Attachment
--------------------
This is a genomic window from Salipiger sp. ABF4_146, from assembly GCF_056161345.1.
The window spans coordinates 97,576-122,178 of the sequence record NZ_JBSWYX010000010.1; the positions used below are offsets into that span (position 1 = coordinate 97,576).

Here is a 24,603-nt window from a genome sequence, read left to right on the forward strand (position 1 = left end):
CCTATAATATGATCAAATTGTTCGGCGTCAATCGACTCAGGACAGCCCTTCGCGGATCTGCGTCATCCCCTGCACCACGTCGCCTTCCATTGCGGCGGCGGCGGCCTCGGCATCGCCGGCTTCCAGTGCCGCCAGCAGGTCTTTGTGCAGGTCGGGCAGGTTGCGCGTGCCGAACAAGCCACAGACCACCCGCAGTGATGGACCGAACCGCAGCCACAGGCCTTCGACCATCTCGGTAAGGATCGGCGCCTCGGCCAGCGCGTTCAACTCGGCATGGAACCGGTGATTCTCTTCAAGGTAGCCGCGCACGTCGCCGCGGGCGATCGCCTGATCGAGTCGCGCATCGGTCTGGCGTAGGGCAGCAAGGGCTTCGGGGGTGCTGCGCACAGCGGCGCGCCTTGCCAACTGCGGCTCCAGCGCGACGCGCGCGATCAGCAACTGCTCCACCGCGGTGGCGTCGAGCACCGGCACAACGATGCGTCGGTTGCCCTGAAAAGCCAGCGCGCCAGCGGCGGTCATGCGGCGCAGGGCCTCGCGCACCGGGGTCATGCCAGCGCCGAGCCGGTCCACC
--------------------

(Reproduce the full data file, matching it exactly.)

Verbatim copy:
This is a genomic window from Salipiger sp. ABF4_146, from assembly GCF_056161345.1.
The window spans coordinates 97,576-122,178 of the sequence record NZ_JBSWYX010000010.1; the positions used below are offsets into that span (position 1 = coordinate 97,576).

Here is a 24,603-nt window from a genome sequence, read left to right on the forward strand (position 1 = left end):
CCTATAATATGATCAAATTGTTCGGCGTCAATCGACTCAGGACAGCCCTTCGCGGATCTGCGTCATCCCCTGCACCACGTCGCCTTCCATTGCGGCGGCGGCGGCCTCGGCATCGCCGGCTTCCAGTGCCGCCAGCAGGTCTTTGTGCAGGTCGGGCAGGTTGCGCGTGCCGAACAAGCCACAGACCACCCGCAGTGATGGACCGAACCGCAGCCACAGGCCTTCGACCATCTCGGTAAGGATCGGCGCCTCGGCCAGCGCGTTCAACTCGGCATGGAACCGGTGATTCTCTTCAAGGTAGCCGCGCACGTCGCCGCGGGCGATCGCCTGATCGAGTCGCGCATCGGTCTGGCGTAGGGCAGCAAGGGCTTCGGGGGTGCTGCGCACAGCGGCGCGCCTTGCCAACTGCGGCTCCAGCGCGACGCGCGCGATCAGCAACTGCTCCACCGCGGTGGCGTCGAGCACCGGCACAACGATGCGTCGGTTGCCCTGAAAAGCCAGCGCGCCAGCGGCGGTCATGCGGCGCAGGGCCTCGCGCACCGGGGTCATGCCAGCGCCGAGCCGGTCCACC